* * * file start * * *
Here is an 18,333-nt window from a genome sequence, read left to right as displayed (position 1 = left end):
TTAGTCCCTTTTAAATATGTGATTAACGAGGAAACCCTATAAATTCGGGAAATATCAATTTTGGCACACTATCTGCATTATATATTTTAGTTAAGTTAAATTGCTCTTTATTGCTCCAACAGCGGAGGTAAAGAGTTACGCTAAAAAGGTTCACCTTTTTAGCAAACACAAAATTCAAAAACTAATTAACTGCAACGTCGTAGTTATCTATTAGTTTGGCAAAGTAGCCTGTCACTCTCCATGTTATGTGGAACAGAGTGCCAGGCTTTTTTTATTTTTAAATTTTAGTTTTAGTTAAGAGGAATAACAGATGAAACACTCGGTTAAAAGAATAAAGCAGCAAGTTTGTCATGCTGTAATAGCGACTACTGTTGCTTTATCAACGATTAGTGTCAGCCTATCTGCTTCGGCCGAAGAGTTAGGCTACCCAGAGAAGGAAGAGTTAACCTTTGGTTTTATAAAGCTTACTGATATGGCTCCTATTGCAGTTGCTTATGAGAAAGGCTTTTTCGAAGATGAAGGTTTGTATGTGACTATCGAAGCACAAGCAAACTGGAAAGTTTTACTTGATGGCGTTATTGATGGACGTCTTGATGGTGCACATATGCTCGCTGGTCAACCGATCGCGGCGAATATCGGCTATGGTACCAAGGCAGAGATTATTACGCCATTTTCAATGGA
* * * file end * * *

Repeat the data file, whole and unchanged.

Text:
Here is an 18,333-nt window from a genome sequence, read left to right as displayed (position 1 = left end):
TTAGTCCCTTTTAAATATGTGATTAACGAGGAAACCCTATAAATTCGGGAAATATCAATTTTGGCACACTATCTGCATTATATATTTTAGTTAAGTTAAATTGCTCTTTATTGCTCCAACAGCGGAGGTAAAGAGTTACGCTAAAAAGGTTCACCTTTTTAGCAAACACAAAATTCAAAAACTAATTAACTGCAACGTCGTAGTTATCTATTAGTTTGGCAAAGTAGCCTGTCACTCTCCATGTTATGTGGAACAGAGTGCCAGGCTTTTTTTATTTTTAAATTTTAGTTTTAGTTAAGAGGAATAACAGATGAAACACTCGGTTAAAAGAATAAAGCAGCAAGTTTGTCATGCTGTAATAGCGACTACTGTTGCTTTATCAACGATTAGTGTCAGCCTATCTGCTTCGGCCGAAGAGTTAGGCTACCCAGAGAAGGAAGAGTTAACCTTTGGTTTTATAAAGCTTACTGATATGGCTCCTATTGCAGTTGCTTATGAGAAAGGCTTTTTCGAAGATGAAGGTTTGTATGTGACTATCGAAGCACAAGCAAACTGGAAAGTTTTACTTGATGGCGTTATTGATGGACGTCTTGATGGTGCACATATGCTCGCTGGTCAACCGATCGCGGCGAATATCGGCTATGGTACCAAGGCAGAGATTATTACGCCATTTTCAATGGA